Hydrated lime is most effective for clay soils or coarse soils with excessive clay fines, especially for expansive soils having high swell potential. Lime has limited use in silty soils and none for sandy soils unless mixed with cement and fly ash (LCF). Although hydrated lime is commonly used, quicklime when used with safety precautions has advantages over hydrated lime; 25% less is needed, strength of wet soils increases faster and its curing time is shorter.
Bituminous additives are not satisfactory to use for clays, silts or granular materials with PI greater than 10 and/or 30% of particles by weight passing the No. 200. Some of the major disadvantages of bituminous materials are: a) large amounts are required, b) the range of soil types is limited, c) the mix design is critical; too little - no change and too much - too "rich" and d) long curing times (2-5 days).
The basic methods used to apply stabilizing additives are admix applications, which include in-place mixing or off-site mixing and surface penetration applications.
You are required to study the Technical Manual, Soil Stabilization for Pavements TM 5-822-14/ AFJMAN 32-1019 of the joint departments of the Army and the Air Force, 1994 edition, 57pages, PDF file format.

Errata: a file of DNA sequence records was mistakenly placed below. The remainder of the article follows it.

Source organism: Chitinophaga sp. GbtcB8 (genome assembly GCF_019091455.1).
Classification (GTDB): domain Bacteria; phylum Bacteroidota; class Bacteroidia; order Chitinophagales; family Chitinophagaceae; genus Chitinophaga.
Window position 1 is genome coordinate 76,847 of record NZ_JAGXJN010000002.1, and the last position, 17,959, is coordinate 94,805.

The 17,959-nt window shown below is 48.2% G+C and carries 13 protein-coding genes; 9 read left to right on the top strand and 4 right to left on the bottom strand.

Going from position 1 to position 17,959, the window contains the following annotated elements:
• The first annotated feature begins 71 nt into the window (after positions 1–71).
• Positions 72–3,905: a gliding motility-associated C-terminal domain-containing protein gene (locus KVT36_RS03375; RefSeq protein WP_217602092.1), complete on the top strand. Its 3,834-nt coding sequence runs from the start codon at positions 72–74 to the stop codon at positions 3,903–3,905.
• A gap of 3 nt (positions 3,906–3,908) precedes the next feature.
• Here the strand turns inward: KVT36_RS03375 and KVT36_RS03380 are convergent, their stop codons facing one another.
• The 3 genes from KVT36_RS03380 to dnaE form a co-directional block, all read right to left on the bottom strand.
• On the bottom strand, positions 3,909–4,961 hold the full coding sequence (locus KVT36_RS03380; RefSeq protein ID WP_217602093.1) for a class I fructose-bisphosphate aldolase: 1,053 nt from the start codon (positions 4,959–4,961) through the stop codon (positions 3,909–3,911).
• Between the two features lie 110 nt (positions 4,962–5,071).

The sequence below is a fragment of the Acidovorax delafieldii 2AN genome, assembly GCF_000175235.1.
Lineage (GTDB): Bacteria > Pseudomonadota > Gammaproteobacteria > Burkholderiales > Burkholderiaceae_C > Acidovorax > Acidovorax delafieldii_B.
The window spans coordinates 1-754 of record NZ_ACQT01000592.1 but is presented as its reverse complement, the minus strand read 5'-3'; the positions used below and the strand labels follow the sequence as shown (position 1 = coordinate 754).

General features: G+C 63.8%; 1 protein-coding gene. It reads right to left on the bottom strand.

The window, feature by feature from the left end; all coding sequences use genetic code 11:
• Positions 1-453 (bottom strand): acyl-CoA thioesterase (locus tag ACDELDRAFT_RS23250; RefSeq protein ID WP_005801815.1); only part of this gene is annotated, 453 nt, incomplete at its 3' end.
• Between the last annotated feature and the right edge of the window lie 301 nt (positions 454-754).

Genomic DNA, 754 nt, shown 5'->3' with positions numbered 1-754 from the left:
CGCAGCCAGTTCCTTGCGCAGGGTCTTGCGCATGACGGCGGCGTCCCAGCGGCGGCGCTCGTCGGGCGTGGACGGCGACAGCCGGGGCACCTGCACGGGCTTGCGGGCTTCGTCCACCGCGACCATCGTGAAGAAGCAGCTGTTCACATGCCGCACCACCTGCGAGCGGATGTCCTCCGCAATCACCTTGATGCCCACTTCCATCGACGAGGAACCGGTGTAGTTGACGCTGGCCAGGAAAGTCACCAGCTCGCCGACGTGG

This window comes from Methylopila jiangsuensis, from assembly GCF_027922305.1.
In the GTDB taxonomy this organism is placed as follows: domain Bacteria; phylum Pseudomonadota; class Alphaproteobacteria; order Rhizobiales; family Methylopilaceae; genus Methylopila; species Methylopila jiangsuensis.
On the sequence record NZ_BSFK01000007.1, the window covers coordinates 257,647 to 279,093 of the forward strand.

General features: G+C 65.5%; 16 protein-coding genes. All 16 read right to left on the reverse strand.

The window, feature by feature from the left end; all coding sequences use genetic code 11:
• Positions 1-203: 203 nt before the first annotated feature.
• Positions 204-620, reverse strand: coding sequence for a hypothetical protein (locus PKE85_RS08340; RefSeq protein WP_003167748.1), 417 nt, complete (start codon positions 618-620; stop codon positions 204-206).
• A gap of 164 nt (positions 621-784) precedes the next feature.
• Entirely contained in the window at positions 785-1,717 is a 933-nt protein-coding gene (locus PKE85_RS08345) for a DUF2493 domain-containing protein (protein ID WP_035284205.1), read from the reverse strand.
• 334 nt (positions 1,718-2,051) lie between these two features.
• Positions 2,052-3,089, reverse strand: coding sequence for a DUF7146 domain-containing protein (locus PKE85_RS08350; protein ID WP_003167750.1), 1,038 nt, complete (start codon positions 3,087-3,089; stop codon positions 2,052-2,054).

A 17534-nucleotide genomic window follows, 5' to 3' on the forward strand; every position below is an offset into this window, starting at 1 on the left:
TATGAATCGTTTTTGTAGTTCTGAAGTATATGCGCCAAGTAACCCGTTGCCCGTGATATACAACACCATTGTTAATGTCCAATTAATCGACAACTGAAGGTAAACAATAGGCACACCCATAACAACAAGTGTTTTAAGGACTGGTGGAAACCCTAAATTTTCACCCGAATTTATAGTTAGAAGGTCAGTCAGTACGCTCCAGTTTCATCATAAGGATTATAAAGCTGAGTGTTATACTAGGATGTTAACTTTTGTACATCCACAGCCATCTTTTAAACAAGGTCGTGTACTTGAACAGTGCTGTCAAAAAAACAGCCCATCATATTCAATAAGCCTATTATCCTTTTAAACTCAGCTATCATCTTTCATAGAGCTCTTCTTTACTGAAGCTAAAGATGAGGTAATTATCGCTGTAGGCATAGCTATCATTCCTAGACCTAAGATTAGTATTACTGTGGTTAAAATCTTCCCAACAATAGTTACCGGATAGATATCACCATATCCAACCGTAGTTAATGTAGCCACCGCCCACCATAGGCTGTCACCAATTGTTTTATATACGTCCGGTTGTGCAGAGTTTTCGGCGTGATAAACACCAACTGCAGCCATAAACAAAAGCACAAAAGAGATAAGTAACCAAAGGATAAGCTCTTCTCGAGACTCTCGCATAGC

The link to the Technical Manual (in PDF format) is:
Soil Stabilization for Pavements TM 5-822-14/ AFJMAN 32-1019
Chapter 1. Introduction
Chapter 2. Selection of Additive
Chapter 3. Determination of Stabilizer Content
Chapter 4. Construction Procedures
Chapter 5. Quality Control
You need to open or download this document to study this course.
There are three
primary reasons to chemically stabilize a soil when mechanical stabilization
is not adequate: a) improve the strength or increase the soil stability, b)
waterproof the soil and c) for dust control. The course should help determine
the type and amount of additive necessary and the most feasible for improving
an existing soil. The advantages and disadvantages of the commonly used additives
are discussed along with various methods for application.
For additional technical information related to this subject, please refer to:
Roads and Bridges Magazine, various articles, at roadsbridges.com
Information and applications describing construction methods for ground improvement, structural support, earth retention and slurry grouting and necessary materials. Provides solution tools for problem sites and project applications.
Roads & Bridges magazine has articles on problem soils such as expansive clays and shales often encountered in road and bridges construction.
Once you finish studying the above course content, you need to take a quiz to obtain the PDH credits.